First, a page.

Something Other Than Beer - Toasted Cream

drew's picture

Listeners of the podcast will know that I'm terribly fond of cooking and doing silly things in the kitchen. Well thanks to a recent article (If You Like Brown Butter, You'll Love Toasted Cream) I had a new culinary thing I just had to try.. 

Some background first. One of the world's great culinary delights is Dulce de Leche - arguably the greatest addition to the world's dessert pantheon from South America. The stuff is intense, like an unbelievably milky chewy caramel. If you look at the usual process behind the homemade versions, it's a result of the intense cooking of sugar enriched condensed milk. The end result is unreal, a buttery sweet caramel... but.. our South American followers are about to cry heresy - I feel one of limited use. 

First, before I get a thousand hate mails - yes, I recognize it's in part due to me growing up in a non-dulce de leche culture. Yes, I freaking love dulce de leche as a better version of caramel, but having said that.. man, it wants to be a topping or a separate element, not something that can be incorporated into other things. (It's really stiff, but so damn delicious)

That's where Toasted Cream fits into the picture. Imagine if you could start the browning, the caramelization process without causing all the intense sugar and protein binding that happens when you push things. The end result is a liquid with those same intense "cooked", "brown", "caramel" type of aromas of flavors without the push into stiff, supremely sweet caramel. Think the Maillard reaction without the over constriction phase of a long boil.

Overall the process is easy enough. I grabbed two pints of heavy cream from my local Trader Joe's and a small pinch of baking soda. Ok, it also requires either a sous vide cooker like a Joule or Anova or a pressure cooker like the current internet sensation - the Instant Pot. Both devices are incredibly useful, so don't consider them one trick ponies! (No seriously I'm using one or the other every week)

The process is easy - whisk 1/4 tsp of baking soda into a pint of cream and cook. If you're going sous vide, which yields less intense browning, you cook the cream in a bad at 180°F for a full day. If you're use a pressure cooker, you divide into 2 12 ounce jars and cook at 15 p.s.i. (aka 250°F) for 2 hours. (With an instant pot, I move the time to 2:30 due to the instant pot's lower pressure) I also boosted the amount of the recipe by half to fit 2 16 oz jars, so that's what I'll show below

Basic Toasted Cream Recipe

For 2 pint jars of toasted cream (12 ounces of cream per jar)

1.5 pints Heavy Cream

3/8 tsp Baking Soda

  1. Whisk Cream and Soda together
  2. Divide between two pint canning jars. Put lids on finger tight.
  3. Fill pressure cooker 1" deep with water
  4. Cook jars on rack for 2-2.5 hours (depending on pressure)
  5. Allow to cool naturally and use

Look at the pictures. Before, it was snow white heavy cream, ready for service. After the cooking, it's become light caramel in color with those toasty, lightly smokey tones of a light caramel. The cooking has intensified the natural milk sugars and added a slightly burnt marshmallow flavor. Definitely some toasted nuts. It's amazing and well worth the standalone efforts.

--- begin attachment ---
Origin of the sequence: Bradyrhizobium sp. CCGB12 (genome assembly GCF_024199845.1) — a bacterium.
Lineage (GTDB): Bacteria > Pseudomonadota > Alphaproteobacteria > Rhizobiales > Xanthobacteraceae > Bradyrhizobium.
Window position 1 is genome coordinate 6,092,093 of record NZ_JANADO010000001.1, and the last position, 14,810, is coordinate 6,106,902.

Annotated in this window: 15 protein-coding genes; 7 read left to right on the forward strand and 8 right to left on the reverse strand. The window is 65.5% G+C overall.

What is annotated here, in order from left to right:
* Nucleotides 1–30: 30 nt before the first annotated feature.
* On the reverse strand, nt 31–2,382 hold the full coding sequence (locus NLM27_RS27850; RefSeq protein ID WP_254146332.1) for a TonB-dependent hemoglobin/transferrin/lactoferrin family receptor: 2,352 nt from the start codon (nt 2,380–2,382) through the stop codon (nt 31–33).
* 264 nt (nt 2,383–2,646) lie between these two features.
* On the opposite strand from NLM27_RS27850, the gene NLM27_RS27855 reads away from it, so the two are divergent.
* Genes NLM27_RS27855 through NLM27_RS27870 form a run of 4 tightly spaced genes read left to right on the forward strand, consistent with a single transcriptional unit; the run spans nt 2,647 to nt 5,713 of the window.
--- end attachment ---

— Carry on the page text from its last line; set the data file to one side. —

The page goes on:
So what did I do with it? Two simple things - Whipped cream in a berry trifle and a modified version of a White Russian (inspired by Cocktail Chemistry) Recipes to follow!

 Toasted Whipped Cream

(This feels like a cheat as a recipe, but then again, so's the pressure cooker recipe)

Toasted Cream, chilled 

Vanilla Extract

Pinch of salt

Powdered sugar to taste

  1. With a whisk, mix cream, extract and sugar. Beat lightly
  2. As cream begins to thicken, add sugar, a few tablespoons at a time and continue beating
  3. Beat to desired thickness and sweetness. Use as normal

Drew's Toasted Fruit Trifle

This is my riff on a British trifle. Nowhere near a classic trifle as this is really just a blend of cookie crumbs, sugared fruit and whipped cream. But man, when berries are fresh and great, it's hard to beat.

For 4-6 servings.

4 pints of in season berries/fruits (I use strawberries, raspberries, blackberries and blueberries in two separate layers. Use whatever's awesome)

3/4 cup sugar, divided

1 box Walkers shortbread cookies, blitzed into crumbs

1 box Biscoff cookies (or other darker cookie), blitzed

1 pint Toasted cream

  1. Slice berries into thinner spoonful sizes. Segment accordingly (I usually do color batches - e.g. Strawberries/Raspberries in one bowl, Blackberries/Blueberries in another).
  2. Mix berries with sugar evenly and allow to macerate on the counter for 30-60 minutes.
  3. Whip Toasted Cream ala Whipped Toasted Cream recipe to stiff peaks
  4. In a clear bowl (for maximum effect, otherwise do as you will), layer dark cookie crumbs and the red fruit. Top with whipped cream and smooth
  5. Repeat with a layer of shortbread and blue fruit and cream
  6. Repeat until you run out of fruit and cream - top with remaining cookie crumbs. Serve and eat

The Toasted Russian

1.25 oz Kahlua

2 oz Vodka

1.25 oz Toasted Cream

  1. Add ingredients to a shaker glass filled with ice in the order listed. Add cream last to prevent any frozen clumps of fat.
  2. Shake cocktail for 10-15 seconds and then strain into a rocks glass
  3. Sip and abide.


So there you go  - a little break from beer - a little more fun with science and things we eat!


Shelf Life

Any idea of the shelf life of the Toasted Cream in the canning jars?

drew's picture
Usual FDA rules say 1 year

Usual FDA rules say 1 year after canning. This is a bit strange because we have two interfering things - pressure canning would mean a longer shelf life/sterility, but... we're adding baking soda and raising the pH for the caramelization effect which sorta directly contradicts usual safe practices. Would definitely need some testing!